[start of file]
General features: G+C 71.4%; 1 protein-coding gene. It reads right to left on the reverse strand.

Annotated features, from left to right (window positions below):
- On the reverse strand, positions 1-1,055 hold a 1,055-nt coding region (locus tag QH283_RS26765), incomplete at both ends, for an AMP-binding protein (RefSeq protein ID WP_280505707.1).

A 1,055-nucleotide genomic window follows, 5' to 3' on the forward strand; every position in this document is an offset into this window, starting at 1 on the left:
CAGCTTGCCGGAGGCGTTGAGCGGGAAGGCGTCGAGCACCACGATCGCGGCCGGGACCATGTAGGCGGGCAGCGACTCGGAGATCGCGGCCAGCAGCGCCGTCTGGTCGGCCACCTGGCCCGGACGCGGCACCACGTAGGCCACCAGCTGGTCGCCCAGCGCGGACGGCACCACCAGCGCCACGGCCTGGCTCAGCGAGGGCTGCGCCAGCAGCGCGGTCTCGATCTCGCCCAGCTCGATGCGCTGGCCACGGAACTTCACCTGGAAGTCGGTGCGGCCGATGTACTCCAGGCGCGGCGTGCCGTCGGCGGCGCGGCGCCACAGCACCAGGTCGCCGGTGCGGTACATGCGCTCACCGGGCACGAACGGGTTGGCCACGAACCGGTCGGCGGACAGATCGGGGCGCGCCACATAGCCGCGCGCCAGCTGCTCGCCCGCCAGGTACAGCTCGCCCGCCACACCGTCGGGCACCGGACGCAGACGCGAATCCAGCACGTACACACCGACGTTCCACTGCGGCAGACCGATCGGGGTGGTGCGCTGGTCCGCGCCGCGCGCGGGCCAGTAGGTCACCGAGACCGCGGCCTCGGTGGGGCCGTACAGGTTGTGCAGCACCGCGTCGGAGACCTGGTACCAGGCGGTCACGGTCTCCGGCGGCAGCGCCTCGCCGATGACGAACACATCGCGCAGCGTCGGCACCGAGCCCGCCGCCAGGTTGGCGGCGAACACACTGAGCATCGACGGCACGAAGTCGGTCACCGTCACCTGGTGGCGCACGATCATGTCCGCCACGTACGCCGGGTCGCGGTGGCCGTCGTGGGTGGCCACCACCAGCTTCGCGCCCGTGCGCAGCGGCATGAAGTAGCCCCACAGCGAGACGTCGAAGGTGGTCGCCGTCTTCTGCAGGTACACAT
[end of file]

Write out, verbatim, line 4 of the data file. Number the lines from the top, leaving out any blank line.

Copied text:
A 1,055-nucleotide genomic window follows, 5' to 3' on the forward strand; every position in this document is an offset into this window, starting at 1 on the left: